Books featuring interesting characters that come in at over (or around), 400 pages? Very well then. The length requirement will definitely knock a lot of great books out of the running, but the ones that will make the cut will be exactly what you're looking for.
"Journey to the End of the Night" and "Death on Credit" by Louis-Ferdinand Céline. "Journey to the End of the Night" is the greatest book that's ever been written in the history of mankind. "Death on Credit" isn't bad either.
"Petersburg" by Andrei Bely. One of the greatest works of 19th Century Literature that no one has ever heard of, much less read.
"The Long Goodbye" by Raymond Chandler. It comes in at fewer than 400 pages, but it's his longest novel and you won't miss the other 80 or so pages when you're reading it - it's wonderful.
"Victory" by Joseph Conrad. His best work.
"Great Expectations" by Charles Dickens. Dickens was a master at character creation and this book features some of his best ones.
"The Count of Monte Cristo" by Alexandre Dumas. A classic.
"The Tin Drum" by Günter Grass. This one would probably land a place on my list of the 10 greatest novels of the 19th Century as well. Fantastic book.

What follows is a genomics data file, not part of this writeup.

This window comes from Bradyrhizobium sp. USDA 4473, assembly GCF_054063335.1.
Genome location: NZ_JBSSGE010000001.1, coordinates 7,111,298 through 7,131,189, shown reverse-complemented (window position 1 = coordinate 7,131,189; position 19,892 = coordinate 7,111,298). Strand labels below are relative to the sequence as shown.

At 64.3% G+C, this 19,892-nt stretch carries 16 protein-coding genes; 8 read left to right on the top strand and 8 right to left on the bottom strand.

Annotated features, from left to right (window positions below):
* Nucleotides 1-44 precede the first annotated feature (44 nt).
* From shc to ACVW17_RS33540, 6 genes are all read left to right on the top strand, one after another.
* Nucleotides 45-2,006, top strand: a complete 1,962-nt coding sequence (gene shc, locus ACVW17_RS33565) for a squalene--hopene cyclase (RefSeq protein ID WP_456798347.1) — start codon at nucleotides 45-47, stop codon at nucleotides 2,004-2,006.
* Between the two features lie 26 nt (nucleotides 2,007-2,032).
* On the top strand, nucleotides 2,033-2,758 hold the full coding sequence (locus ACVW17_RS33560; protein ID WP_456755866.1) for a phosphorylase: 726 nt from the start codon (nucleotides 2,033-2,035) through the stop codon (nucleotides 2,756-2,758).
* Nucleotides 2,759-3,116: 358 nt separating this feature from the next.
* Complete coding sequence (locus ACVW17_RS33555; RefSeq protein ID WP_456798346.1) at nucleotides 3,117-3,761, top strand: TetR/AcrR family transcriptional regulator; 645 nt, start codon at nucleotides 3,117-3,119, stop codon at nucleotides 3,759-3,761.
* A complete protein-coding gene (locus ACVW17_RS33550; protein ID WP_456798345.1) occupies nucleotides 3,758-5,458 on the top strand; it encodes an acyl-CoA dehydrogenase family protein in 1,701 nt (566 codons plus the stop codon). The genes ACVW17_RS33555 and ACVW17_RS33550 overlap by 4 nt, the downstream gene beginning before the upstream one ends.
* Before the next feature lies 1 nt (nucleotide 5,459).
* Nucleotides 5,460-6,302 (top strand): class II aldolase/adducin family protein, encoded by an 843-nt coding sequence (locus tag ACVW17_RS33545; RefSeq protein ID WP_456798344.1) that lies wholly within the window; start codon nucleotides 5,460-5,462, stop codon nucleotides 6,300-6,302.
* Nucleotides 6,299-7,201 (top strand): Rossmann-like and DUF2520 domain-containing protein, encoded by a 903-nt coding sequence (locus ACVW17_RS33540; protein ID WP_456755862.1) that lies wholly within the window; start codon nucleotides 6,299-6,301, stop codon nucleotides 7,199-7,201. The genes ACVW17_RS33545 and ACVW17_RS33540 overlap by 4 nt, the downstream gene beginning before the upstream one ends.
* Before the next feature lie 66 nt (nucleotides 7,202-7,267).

"Martin Eden" by Jack London. He set out to write a story about a struggling writer that was and was not him at the same time, but what he really succeeded in doing was to produce a book that captures what it really means to be a writer better than almost any other book has ever managed to do. A must.
"Under the Volcano" by Malcolm Lowry. This one is just shy of 400 pages, but despite the fact that the story takes place over the course of a single day it feels much longer. I was a bit reluctant to include it because it's so heavily auto-biographical, but in the end, we're all characters. This is one of the greatest novels ever written.
"The Crossing" and "Suttree" by Cormac McCarthy. Two of the most wonderful books in the catalogue of the man who is quite arguably the world's greatest living novelist.
"Moby Dick" by Herman Melville. The quintessential Great American Novel. There's a delightful poetry to the prose and the characters are outstanding. I love this one.
"Hard-Boiled Wonderland and the End of the World" by Haruki Murakami. My copy comes in at exactly 400 pages. This is one of my favourite books of all time, I've read it more times than I can count. You won't look at the world or your place in it the same way after you've read this one.
"Gormenghast" by Mervyn Peake. It's a given that you'll receive responses from people who will list "The Lord of the Rings" or "A Song of Ice and Fire", but this book has more atmosphere and wit than either of those. Treat yourself.